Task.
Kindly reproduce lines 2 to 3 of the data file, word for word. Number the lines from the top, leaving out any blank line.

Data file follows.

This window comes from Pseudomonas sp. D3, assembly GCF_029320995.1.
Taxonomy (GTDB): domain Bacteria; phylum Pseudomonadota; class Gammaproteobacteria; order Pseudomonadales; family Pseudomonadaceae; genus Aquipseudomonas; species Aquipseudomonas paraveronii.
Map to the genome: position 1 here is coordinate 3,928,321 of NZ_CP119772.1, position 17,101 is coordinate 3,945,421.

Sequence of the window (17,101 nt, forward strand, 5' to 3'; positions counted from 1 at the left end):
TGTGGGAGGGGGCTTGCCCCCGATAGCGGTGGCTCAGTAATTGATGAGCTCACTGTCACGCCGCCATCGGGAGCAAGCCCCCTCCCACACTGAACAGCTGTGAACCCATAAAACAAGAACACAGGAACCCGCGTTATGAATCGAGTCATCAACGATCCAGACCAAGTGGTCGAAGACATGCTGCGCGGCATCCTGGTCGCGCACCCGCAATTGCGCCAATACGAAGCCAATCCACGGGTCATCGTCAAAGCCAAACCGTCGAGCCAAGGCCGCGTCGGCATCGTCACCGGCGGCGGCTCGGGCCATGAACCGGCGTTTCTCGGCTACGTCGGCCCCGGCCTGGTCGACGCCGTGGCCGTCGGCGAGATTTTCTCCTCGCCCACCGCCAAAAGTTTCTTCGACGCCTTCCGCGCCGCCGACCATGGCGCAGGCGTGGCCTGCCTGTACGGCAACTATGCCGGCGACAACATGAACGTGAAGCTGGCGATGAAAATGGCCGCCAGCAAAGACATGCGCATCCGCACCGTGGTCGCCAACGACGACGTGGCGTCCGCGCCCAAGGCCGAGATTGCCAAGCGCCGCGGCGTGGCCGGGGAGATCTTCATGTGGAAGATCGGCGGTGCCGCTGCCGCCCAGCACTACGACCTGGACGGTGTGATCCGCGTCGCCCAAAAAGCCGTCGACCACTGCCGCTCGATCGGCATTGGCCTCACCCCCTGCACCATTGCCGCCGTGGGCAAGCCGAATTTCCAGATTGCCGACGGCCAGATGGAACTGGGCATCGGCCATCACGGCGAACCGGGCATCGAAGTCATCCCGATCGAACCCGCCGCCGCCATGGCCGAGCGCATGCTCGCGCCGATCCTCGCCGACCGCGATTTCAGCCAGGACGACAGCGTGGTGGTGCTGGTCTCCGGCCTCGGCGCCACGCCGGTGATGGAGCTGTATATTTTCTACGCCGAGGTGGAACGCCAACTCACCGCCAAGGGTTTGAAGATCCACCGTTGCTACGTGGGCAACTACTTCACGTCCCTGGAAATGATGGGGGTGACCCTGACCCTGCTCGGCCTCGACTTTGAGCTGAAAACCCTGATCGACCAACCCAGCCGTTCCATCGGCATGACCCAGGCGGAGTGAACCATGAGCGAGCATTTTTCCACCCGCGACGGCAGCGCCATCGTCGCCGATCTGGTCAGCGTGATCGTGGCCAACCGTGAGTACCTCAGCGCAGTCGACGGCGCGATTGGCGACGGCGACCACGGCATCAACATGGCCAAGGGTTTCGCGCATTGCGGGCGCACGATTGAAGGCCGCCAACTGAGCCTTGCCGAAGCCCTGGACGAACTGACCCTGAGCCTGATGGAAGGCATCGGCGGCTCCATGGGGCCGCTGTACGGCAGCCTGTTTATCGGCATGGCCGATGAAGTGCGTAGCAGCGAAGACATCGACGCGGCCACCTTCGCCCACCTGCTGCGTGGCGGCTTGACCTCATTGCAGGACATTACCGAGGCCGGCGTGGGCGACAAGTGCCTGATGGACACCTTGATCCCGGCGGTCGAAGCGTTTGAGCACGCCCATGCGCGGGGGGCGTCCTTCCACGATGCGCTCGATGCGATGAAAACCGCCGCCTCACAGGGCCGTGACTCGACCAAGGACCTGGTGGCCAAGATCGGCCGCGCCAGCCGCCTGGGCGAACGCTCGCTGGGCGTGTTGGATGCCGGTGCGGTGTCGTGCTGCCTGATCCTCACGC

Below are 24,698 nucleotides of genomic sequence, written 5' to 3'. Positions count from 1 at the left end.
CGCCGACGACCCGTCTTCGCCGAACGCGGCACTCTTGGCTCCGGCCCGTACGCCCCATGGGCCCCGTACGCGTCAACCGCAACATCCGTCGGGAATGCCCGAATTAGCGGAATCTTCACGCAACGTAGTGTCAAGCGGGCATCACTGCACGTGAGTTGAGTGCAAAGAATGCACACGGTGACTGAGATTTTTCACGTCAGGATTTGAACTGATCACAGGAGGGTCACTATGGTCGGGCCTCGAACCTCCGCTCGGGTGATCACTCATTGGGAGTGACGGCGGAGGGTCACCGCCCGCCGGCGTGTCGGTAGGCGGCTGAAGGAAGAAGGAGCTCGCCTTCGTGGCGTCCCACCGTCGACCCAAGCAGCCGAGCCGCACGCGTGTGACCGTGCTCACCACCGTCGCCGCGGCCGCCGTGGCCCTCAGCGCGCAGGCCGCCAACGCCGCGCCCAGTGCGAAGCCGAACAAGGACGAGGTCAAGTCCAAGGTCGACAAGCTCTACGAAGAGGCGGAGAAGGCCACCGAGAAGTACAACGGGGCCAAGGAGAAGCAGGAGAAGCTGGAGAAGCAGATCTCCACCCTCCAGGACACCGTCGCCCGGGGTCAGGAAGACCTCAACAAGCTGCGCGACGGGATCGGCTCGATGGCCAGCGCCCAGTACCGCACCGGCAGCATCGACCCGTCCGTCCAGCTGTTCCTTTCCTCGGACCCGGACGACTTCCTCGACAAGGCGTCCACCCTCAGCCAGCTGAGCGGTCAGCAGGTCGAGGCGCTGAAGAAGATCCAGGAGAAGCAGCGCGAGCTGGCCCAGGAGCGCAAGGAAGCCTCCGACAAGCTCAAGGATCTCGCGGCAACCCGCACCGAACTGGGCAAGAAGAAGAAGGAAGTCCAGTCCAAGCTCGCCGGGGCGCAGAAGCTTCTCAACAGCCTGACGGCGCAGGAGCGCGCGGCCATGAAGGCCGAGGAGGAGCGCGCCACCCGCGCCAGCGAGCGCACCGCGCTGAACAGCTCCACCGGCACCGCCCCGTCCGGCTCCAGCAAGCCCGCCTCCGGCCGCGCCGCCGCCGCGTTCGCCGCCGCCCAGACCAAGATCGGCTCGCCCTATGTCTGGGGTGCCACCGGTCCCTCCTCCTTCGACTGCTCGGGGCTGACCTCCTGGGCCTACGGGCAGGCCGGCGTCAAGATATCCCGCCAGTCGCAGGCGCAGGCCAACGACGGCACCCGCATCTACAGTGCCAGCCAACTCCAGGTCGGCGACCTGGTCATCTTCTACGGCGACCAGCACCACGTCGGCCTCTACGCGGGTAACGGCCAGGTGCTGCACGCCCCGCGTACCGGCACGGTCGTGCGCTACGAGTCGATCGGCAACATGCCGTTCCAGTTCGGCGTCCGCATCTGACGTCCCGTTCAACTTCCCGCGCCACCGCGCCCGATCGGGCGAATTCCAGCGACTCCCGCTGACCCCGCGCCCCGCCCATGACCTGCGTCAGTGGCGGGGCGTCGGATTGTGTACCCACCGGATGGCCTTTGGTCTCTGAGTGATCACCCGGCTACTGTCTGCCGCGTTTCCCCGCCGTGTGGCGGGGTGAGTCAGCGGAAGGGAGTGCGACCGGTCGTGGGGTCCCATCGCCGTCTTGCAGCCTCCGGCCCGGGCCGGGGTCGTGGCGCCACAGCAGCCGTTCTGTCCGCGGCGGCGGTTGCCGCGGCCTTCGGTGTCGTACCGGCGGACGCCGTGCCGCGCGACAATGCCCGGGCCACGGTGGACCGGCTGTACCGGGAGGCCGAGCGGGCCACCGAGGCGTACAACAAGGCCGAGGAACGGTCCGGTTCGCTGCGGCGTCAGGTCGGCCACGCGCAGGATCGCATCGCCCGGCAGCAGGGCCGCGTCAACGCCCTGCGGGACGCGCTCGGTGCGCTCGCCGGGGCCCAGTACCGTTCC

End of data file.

Taxonomy (GTDB): domain Bacteria; phylum Pseudomonadota; class Gammaproteobacteria; order Pseudomonadales; family Pseudomonadaceae; genus Aquipseudomonas; species Aquipseudomonas paraveronii.
Map to the genome: position 1 here is coordinate 3,928,321 of NZ_CP119772.1, position 17,101 is coordinate 3,945,421.